• April 2021: Natera received pathway to future coverage for the Prospera™ donor-derived, cell-free DNA test to determine transplant rejection status in multiple organs. The Centers for Medicare & Medicaid Services (CMS) Molecular Diagnostics Program (MoLDX) published a future effective local coverage determination (LCD) that identifies and establishes this pathway to coverage in a broad range of solid organ transplants. This new LCD adds to existing CMS coverage for the Prospera™ test in kidney transplant rejection assessment.

Since its creation in 2004, Natera has filed 64 patent families, of which 36 in the field of circulating DNA (Circulating DNA/RNA – Patent landscape 2021), including 259 patent documents published between 2011 and 2020. In the circulating DNA field, 79% of Natera’s patents are currently alive, and among them, 60% are pending applications. The company’s portfolio is mainly focused on prenatal and cancer diagnostics, and is 5 years old on average. Natera has a worldwide IP strategy, with granted patents and pending applications in the US, Europe and Asia (mainly Japan and China).

Among these 36 patent families, Natera owns 1 patent family focused on transplantation (Methods for detection of donor-derived cell-free DNA – WO2020/010255), and 3 others, which are more general, where circulating DNA can be used for prenatal diagnosis, cancer and transplantation (Methods for simultaneous amplification of target loci – US10597723; Methods and systems for calling ploidy states using a neural network – WO2020/018522; Improved liquid biopsy using size selection – WO2020/214547).

The patent family focused on transplantation (WO2020/010255) is closely related to the Prospera™ test features. It provides methods for determining the status of an allograft within a transplant recipient from genotypic data measured from a mixed sample of DNA (DNA from both the transplant recipient and the donor). The mixed sample of DNA may be enriched at a plurality of polymorphic loci in a way that minimizes the allelic bias, for example using massively multiplexed targeted PCR. This patent family, filed in July 2019, comprises a pending PCT application (WO2020/010255) with pending applications in Europe (EP3818177), China (CN112752852) and Brazil (BR112020027023). These pending applications are recent, and could be granted in the future. However, the written opinion of the International Searching Authority (ISA) discloses that the claims could be modified because the first claim lacks novelty, as do a quarter of the claims, and not all are inventive.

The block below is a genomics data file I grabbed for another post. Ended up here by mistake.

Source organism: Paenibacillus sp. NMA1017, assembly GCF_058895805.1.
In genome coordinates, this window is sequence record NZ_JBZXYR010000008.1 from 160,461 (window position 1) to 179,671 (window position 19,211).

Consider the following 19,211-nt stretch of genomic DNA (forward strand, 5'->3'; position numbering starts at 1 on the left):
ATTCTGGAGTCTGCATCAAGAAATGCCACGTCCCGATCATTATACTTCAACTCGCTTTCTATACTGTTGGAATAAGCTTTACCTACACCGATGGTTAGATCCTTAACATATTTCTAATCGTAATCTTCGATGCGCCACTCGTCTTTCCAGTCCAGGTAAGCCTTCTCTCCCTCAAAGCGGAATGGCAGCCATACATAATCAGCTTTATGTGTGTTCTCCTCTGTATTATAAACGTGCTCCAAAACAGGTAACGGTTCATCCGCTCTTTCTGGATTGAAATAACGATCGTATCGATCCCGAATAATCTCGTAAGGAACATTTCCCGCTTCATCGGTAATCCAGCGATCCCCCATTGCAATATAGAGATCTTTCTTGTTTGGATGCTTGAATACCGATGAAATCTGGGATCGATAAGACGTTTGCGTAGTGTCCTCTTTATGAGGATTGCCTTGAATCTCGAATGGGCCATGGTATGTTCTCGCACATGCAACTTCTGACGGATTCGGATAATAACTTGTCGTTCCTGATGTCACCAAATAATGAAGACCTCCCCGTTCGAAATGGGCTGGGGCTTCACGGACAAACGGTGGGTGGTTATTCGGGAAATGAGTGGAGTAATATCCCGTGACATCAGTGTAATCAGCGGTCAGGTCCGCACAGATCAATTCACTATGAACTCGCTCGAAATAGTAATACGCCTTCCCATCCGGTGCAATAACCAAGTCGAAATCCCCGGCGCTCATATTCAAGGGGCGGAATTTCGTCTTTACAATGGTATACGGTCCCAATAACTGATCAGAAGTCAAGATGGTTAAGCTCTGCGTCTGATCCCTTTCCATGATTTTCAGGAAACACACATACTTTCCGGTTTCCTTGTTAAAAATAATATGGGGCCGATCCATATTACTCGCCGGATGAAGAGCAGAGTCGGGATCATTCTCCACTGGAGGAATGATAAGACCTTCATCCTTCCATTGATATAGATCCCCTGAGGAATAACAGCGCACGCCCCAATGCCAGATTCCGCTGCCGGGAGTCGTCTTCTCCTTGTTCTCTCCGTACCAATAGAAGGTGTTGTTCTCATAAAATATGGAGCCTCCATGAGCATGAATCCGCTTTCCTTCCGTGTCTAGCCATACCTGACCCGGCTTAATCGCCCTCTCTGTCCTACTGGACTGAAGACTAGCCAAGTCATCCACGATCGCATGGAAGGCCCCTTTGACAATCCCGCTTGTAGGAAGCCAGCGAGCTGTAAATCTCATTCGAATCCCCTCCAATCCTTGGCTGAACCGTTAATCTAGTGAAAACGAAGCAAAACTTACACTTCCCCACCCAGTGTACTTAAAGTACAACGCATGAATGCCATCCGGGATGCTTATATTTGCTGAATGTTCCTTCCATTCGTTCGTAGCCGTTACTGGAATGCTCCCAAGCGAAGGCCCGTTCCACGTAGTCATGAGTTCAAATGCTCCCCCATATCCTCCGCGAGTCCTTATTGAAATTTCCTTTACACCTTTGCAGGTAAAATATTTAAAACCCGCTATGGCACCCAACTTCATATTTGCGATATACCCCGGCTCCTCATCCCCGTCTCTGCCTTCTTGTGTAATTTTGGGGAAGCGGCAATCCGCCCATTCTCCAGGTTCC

The first claim of the PCT application (WO2020/010255) is a method of quantifying the amount of donor-derived, cell-free DNA (dd-cfDNA) in a blood sample from a transplant recipient, which involves:

a) extracting DNA from the blood sample of the transplant recipient, wherein the DNA comprises donor-derived, cell-free DNA and recipient-derived, cell-free DNA;
b) performing targeted amplification at 500-50,000 target loci in a single reaction volume using 500-50,000 primer pairs, wherein the target loci include polymorphic loci and non-polymorphic loci, and wherein each primer pair is designed to amplify a target sequence of no more than 100 bp; and
c) quantifying the amount of donor-derived, cell-free DNA in the amplification products.

According to the ISA, regarding novelty, a patent family filed by Natera in 2015 (US10316362) already provides methods combining multiplex PCR and sequencing, such as high throughput sequencing. It discloses methods that permit the targeted amplification of over a hundred to tens of thousands of target sequences (e.g. SNP loci) from a nucleic acid sample, such as genomic DNA obtained from plasma. In short, it is likely that Natera will restrict its claims for national patent applications (WO2020/010255) to kidney transplants, for example.